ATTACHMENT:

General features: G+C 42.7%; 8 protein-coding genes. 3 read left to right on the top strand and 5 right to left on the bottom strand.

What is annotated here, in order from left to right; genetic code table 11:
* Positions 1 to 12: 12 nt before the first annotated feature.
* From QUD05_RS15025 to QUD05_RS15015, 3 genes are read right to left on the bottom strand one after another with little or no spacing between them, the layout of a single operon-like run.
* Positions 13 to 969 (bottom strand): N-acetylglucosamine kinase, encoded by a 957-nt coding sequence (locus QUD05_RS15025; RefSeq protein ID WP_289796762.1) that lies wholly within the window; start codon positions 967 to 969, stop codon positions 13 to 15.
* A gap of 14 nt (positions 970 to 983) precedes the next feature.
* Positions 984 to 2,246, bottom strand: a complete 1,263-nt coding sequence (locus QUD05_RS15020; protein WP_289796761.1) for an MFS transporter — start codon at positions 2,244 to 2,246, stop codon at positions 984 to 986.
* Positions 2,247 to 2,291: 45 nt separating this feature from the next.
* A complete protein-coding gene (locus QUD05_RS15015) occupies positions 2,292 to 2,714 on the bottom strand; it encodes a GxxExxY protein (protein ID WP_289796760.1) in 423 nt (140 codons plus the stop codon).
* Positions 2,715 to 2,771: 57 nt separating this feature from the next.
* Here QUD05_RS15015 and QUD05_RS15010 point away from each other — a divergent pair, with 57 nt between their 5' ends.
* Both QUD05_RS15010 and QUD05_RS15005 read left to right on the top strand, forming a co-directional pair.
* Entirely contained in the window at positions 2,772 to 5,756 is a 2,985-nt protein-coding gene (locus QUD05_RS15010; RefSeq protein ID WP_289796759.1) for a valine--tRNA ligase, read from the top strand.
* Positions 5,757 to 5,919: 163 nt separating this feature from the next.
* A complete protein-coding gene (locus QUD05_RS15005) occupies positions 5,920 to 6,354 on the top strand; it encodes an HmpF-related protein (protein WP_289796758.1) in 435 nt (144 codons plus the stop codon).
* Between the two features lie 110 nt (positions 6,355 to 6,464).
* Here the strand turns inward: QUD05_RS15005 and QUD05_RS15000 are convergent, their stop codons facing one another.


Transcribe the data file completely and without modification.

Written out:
General features: G+C 42.7%; 8 protein-coding genes. 3 read left to right on the top strand and 5 right to left on the bottom strand.

What is annotated here, in order from left to right; genetic code table 11:
* Positions 1 to 12: 12 nt before the first annotated feature.
* From QUD05_RS15025 to QUD05_RS15015, 3 genes are read right to left on the bottom strand one after another with little or no spacing between them, the layout of a single operon-like run.
* Positions 13 to 969 (bottom strand): N-acetylglucosamine kinase, encoded by a 957-nt coding sequence (locus QUD05_RS15025; RefSeq protein ID WP_289796762.1) that lies wholly within the window; start codon positions 967 to 969, stop codon positions 13 to 15.
* A gap of 14 nt (positions 970 to 983) precedes the next feature.
* Positions 984 to 2,246, bottom strand: a complete 1,263-nt coding sequence (locus QUD05_RS15020; protein WP_289796761.1) for an MFS transporter — start codon at positions 2,244 to 2,246, stop codon at positions 984 to 986.
* Positions 2,247 to 2,291: 45 nt separating this feature from the next.
* A complete protein-coding gene (locus QUD05_RS15015) occupies positions 2,292 to 2,714 on the bottom strand; it encodes a GxxExxY protein (protein ID WP_289796760.1) in 423 nt (140 codons plus the stop codon).
* Positions 2,715 to 2,771: 57 nt separating this feature from the next.
* Here QUD05_RS15015 and QUD05_RS15010 point away from each other — a divergent pair, with 57 nt between their 5' ends.
* Both QUD05_RS15010 and QUD05_RS15005 read left to right on the top strand, forming a co-directional pair.
* Entirely contained in the window at positions 2,772 to 5,756 is a 2,985-nt protein-coding gene (locus QUD05_RS15010; RefSeq protein ID WP_289796759.1) for a valine--tRNA ligase, read from the top strand.
* Positions 5,757 to 5,919: 163 nt separating this feature from the next.
* A complete protein-coding gene (locus QUD05_RS15005) occupies positions 5,920 to 6,354 on the top strand; it encodes an HmpF-related protein (protein WP_289796758.1) in 435 nt (144 codons plus the stop codon).
* Between the two features lie 110 nt (positions 6,355 to 6,464).
* Here the strand turns inward: QUD05_RS15005 and QUD05_RS15000 are convergent, their stop codons facing one another.